Solid Waste - Essay Example

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Running Head: MITIGATION STRATEGIES AND SOLUTIONS Mitigation Strategies and Solutions on Solid Waste Name School Abstract As the global populace escalates, concerns on the mounting waste generation rise as well. The world’s waste, when not properly disposed of will directly or indirectly harm society and the environment…
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Solid Waste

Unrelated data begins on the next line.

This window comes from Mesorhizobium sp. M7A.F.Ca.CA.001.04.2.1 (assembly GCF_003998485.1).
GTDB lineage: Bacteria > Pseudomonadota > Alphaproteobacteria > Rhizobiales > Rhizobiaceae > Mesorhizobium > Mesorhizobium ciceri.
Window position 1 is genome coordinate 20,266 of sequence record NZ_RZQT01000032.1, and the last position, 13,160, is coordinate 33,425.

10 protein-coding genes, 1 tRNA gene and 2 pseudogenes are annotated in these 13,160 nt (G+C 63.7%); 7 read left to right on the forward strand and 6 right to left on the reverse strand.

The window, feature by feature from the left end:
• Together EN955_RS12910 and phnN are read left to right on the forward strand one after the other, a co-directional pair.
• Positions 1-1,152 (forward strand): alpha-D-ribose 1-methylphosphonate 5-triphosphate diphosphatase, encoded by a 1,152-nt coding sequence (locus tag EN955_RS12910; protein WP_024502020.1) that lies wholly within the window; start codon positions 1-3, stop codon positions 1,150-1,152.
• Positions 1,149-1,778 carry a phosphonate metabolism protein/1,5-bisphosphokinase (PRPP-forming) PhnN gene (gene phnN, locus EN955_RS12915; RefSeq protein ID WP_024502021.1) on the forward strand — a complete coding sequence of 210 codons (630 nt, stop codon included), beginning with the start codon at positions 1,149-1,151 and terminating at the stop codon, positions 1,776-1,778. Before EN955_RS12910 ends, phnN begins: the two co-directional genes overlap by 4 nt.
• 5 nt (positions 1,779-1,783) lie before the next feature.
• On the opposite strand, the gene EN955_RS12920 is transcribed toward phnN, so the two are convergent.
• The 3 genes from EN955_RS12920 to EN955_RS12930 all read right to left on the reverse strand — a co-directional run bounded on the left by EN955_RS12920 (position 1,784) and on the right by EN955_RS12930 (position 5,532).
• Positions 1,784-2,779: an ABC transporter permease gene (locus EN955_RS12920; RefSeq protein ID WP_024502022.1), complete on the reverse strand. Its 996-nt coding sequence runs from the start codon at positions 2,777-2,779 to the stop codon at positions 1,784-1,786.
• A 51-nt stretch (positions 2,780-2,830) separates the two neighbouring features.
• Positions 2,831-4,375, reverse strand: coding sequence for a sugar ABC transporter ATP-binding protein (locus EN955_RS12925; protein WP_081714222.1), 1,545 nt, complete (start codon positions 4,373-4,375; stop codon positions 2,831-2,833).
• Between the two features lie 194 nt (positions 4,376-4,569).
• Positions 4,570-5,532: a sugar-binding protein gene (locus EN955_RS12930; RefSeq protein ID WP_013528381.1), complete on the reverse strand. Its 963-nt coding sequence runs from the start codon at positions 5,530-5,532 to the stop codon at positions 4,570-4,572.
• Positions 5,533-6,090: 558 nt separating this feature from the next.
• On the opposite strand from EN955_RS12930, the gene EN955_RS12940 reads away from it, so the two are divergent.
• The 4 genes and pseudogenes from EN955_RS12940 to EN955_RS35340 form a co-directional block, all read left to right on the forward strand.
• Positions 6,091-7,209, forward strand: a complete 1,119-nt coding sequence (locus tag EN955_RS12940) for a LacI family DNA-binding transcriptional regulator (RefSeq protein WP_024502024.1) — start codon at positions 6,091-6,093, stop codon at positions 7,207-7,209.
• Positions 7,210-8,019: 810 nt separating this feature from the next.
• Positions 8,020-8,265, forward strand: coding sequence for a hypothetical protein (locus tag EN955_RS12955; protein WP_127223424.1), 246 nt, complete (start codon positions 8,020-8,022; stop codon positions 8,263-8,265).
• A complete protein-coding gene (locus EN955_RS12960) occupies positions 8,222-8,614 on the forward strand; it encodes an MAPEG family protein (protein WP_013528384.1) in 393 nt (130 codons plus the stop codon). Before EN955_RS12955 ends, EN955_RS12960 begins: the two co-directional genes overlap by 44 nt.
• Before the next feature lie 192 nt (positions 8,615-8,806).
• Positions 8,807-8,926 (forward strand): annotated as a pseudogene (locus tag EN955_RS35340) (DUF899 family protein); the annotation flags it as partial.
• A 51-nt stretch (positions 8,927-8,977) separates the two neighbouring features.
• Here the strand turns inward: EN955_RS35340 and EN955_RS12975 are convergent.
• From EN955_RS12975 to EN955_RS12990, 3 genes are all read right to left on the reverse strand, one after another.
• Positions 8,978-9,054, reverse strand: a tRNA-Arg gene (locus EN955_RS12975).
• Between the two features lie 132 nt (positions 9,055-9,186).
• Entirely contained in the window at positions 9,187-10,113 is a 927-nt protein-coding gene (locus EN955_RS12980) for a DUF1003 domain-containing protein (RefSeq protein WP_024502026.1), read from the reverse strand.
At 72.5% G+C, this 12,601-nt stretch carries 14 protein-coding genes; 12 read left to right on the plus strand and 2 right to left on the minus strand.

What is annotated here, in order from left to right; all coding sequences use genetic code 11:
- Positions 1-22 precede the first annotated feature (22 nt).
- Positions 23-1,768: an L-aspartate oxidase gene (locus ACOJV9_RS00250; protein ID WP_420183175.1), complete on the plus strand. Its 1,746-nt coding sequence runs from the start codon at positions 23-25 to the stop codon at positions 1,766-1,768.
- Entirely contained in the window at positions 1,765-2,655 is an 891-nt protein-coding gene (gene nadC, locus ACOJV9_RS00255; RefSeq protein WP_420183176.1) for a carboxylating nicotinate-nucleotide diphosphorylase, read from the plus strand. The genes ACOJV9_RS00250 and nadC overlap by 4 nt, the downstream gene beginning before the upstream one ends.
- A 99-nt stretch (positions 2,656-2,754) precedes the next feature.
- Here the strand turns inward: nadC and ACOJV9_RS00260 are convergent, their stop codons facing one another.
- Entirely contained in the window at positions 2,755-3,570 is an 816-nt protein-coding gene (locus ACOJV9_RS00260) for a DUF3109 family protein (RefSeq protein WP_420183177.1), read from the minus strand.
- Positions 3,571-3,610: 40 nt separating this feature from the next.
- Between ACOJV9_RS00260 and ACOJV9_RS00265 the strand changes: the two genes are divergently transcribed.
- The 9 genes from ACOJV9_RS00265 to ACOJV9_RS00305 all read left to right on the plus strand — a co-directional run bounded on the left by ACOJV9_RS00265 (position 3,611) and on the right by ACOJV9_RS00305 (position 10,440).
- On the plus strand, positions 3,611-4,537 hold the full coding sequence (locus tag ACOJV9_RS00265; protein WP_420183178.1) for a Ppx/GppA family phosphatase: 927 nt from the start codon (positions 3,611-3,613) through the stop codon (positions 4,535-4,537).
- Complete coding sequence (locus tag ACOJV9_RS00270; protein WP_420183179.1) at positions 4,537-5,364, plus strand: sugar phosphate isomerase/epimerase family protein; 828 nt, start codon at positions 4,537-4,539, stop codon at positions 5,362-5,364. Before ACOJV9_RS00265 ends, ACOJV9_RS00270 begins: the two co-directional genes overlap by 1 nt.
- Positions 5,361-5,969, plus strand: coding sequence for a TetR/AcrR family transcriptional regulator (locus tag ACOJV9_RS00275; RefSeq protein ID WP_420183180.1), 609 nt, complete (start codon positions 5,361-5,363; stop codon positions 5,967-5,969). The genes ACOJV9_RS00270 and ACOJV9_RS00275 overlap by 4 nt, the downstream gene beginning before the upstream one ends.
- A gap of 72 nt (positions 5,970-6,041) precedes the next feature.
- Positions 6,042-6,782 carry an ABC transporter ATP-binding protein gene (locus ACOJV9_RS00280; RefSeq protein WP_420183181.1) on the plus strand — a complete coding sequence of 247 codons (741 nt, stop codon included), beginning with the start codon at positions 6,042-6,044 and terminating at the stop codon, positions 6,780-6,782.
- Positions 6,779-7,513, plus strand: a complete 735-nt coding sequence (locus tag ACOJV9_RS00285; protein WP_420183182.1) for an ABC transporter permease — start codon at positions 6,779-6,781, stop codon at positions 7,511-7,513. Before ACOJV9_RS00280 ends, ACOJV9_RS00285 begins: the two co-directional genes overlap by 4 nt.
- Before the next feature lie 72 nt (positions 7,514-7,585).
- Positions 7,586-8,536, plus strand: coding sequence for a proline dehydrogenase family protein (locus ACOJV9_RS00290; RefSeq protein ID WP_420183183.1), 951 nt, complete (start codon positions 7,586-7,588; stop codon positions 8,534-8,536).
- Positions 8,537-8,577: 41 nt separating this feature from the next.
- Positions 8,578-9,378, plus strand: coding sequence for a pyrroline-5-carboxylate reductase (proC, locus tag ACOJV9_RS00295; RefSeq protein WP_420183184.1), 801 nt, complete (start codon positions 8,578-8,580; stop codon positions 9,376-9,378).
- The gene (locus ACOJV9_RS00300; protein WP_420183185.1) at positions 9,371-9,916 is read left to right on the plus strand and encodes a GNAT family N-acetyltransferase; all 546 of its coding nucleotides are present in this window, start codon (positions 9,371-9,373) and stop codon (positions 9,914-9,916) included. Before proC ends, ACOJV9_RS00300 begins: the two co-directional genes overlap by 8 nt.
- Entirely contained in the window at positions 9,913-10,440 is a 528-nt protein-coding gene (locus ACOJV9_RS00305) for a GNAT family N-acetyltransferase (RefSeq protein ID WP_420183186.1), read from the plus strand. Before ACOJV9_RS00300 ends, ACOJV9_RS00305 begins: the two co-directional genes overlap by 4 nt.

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Download file to see previous pages This author will discuss solid waste concerns; will provide details on the factors that contribute to the problem, as well as the factors that are affected by it; will tackle the positive and negative impacts; will present and evaluate the present sustainability strategies and solutions; and will discuss the required government, societal and global support. In addition, this author’s personal plan to reach sustainability will be discussed, showing how each goal should be conducted. Solid Waste Solid waste, as defined by the United States Environmental Protection Agency (EPA), is any type of refuse, or slush coming from treatment plants of wastewater and water supply, or mire emanated from pollution control facilities and other throw-away materials from residential, commercial, industrial and institutional sources, and from mining and agricultural operations. Almost all of mankind’s activities create wastes. In 2006, American residents, industries, and institutions actually generated over 250 million tons of municipal solid waste. The average American produces waste on a rate of approximately 4.6 pounds per day. Moreover, a yearly 7.6 billion tons of industrial solid waste are produced and discarded from the U.S. industrial sector (U.S. EPA, 2003). Solid waste management comprises waste reduction, recycling, incineration, composting and landfills. The U.S. Environmental Protection Agency confirmed that one-third of solid waste is recycled; one-seventh is incinerated; and one-half goes to landfills. The greater part of environmental harm and ecosystem damage is caused by the behavior of mankind. The growing waste generation, alongside the escalating population and excessive production of material goods will unconstructively affect the human health and the environment (Chase, et al, 2009). With the American households and businesses continuously generating trash, creating an effective national waste management program is difficult. On the local level, states and municipalities, in accordance with the requirements, requests and concerns of individual communities, have implemented solid waste programs for waste collection, transport and disposal, together with waste reduction, reuse and recycling. On the other hand, the responsibility of EPA in waste management is to set objectives and provide leadership, technological assistance, education and training (U.S. EPA, 2003). Factors that Contribute to or are Affected by the Problem In 2001, paper products comprised the biggest factor of municipal solid waste or MSW (36 %); yard wastes made up the second-biggest factor (12 percent); food scraps, glass, metals, synthetics, and lumber formed 5 to 12 % of the entire municipal solid waste; leather, rubber, and fabrics constituted 7% of MSW; and other various wastes comprised more or less 3 % of MSW (U.S. EPA, 2003). As the economy develops and the population increases, waste production amplifies as well. Improper solid waste management through uncontrolled dumping and incineration can cause health and environmental hazards, such as water contamination; breeding places for insects and rodents; flood increase from drainage obstructions; greenhouse gas emissions; disease outbreaks; and fire risks (U.S. EPA, 2002). Benefits of Formal Recycling and Composting Programs Well-managed recycling and composting programs could be advantageous to both the ecology and the economy. Organized disposal programs could ...Download file to see next pagesRead More
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